Keeping the Desktop Dream Alive: Q&A With Linux Foundation’s Jim Zemlin, Part 2

Keeping the Desktop Dream Alive: Q&A With Linux Foundation’s Jim Zemlin, Part 1

Where is Linux going? For Part 2 of this interview, LinuxInsider continued speaking with Linux Foundation Executive Director Jim Zemlin to discuss Linux in a wider variety of technologies, new programs intended to make it easier for businesses to switch to open source computing, and open source’s ability to compete in the consumer mobile space.

LinuxInsider: During your speech at the Open Source Business Conference, you said that one of the reasons Linux is growing is that it saves money. But from your examples — companies that make and sell products such as Samsung, LG and Sony, and your mentioning the ability to monetize product in ever-decreasing time spans — you’re talking about manufacturers and high-tech businesses. What about non-high-tech businesses, like medical devices, for instance? Apple is pushing hard there with the iPad.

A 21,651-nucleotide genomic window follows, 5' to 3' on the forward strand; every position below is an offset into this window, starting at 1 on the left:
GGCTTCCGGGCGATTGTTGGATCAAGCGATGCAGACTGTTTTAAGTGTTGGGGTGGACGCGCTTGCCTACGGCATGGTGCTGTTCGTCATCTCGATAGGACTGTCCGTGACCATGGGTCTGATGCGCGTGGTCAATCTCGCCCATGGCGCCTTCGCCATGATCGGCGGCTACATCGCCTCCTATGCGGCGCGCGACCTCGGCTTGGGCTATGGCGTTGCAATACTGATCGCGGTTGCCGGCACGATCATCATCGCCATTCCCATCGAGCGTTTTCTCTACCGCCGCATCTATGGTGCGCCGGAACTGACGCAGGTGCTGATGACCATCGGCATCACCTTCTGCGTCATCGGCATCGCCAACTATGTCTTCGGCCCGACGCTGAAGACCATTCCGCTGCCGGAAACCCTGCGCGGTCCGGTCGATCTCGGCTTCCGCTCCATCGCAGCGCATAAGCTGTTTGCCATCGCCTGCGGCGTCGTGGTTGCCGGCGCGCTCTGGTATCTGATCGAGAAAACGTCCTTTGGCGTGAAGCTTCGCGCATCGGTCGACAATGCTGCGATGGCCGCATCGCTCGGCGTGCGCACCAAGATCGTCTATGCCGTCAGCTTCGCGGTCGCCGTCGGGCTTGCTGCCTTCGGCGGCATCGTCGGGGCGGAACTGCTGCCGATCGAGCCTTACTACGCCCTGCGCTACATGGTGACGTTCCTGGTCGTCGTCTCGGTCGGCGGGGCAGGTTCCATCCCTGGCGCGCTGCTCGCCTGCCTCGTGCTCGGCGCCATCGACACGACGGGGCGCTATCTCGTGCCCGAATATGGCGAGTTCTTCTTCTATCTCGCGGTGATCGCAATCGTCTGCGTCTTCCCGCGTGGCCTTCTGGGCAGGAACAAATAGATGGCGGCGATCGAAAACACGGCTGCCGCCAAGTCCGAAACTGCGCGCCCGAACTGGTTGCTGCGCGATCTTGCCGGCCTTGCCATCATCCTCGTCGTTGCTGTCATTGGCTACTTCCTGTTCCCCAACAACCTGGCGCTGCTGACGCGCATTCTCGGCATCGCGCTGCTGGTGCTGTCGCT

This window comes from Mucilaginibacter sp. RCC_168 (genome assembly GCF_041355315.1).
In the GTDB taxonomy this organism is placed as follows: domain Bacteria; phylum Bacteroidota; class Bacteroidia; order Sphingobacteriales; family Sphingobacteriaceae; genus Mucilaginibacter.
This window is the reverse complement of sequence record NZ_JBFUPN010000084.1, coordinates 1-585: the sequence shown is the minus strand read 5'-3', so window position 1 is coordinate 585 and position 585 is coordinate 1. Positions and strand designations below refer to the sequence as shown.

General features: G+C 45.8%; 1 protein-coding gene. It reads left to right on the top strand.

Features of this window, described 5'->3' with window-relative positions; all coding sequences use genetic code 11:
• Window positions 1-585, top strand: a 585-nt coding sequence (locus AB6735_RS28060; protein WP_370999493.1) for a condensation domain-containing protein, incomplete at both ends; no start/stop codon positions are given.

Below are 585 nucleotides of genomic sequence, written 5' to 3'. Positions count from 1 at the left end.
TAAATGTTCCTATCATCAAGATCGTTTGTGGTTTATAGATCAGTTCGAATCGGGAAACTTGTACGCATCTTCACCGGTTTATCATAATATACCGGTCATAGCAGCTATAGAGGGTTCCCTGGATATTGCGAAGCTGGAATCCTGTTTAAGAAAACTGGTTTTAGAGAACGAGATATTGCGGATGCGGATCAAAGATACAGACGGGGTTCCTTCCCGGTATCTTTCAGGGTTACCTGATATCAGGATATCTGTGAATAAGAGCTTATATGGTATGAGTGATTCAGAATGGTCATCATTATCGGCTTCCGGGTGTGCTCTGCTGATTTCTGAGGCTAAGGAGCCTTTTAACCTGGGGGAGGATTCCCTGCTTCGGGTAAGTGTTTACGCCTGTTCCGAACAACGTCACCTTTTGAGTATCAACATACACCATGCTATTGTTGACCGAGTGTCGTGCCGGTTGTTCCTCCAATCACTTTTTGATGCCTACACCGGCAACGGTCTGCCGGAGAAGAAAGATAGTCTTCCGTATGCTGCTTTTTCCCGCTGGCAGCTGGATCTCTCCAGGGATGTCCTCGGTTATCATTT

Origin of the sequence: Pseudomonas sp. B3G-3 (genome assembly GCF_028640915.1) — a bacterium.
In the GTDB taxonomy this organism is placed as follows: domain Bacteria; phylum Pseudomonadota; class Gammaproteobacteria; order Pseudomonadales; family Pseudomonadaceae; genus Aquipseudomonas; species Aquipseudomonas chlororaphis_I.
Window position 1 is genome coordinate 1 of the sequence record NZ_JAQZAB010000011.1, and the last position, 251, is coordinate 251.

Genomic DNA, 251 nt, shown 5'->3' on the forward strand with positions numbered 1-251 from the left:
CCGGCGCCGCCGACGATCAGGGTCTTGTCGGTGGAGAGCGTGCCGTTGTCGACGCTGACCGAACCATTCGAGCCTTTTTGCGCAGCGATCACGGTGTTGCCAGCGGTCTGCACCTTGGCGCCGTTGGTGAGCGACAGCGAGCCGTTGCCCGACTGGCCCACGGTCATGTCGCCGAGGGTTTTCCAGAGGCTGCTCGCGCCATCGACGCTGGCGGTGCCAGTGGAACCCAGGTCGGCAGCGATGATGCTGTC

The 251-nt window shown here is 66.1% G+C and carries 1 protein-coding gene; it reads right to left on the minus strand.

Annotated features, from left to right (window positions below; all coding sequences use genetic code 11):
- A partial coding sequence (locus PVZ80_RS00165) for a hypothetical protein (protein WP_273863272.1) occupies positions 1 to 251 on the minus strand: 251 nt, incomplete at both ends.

Jim Zemlin:

In general, Linux has the No. 1 market share in the embedded systems world, whether it’s MRI scanners or any other type of high-end medical device.

In terms of medical solutions that require tablet computing, the IT infrastructure in hospitals in most cases can’t be described as cutting-edge, and we’ll have to first see that type of technology really mature.

What I will say about the medical industry is, if you look at what has created large productivity gains in many segments of the economy, it’s things like knowledge sharing, the ability to access your data from anywhere and at any time. In that case, Linux has done pretty darn well because it powers the severs and allows software companies to own their own intellectual property.

Let’s take a non-high-tech marketplace like power production — let’s use power companies. They’re basically setting up smart grid technology to meter people’s [electricity] consumption on a 15-minute incremental basis so they can manage power patterns and make sure the grid is allocating energy effectively.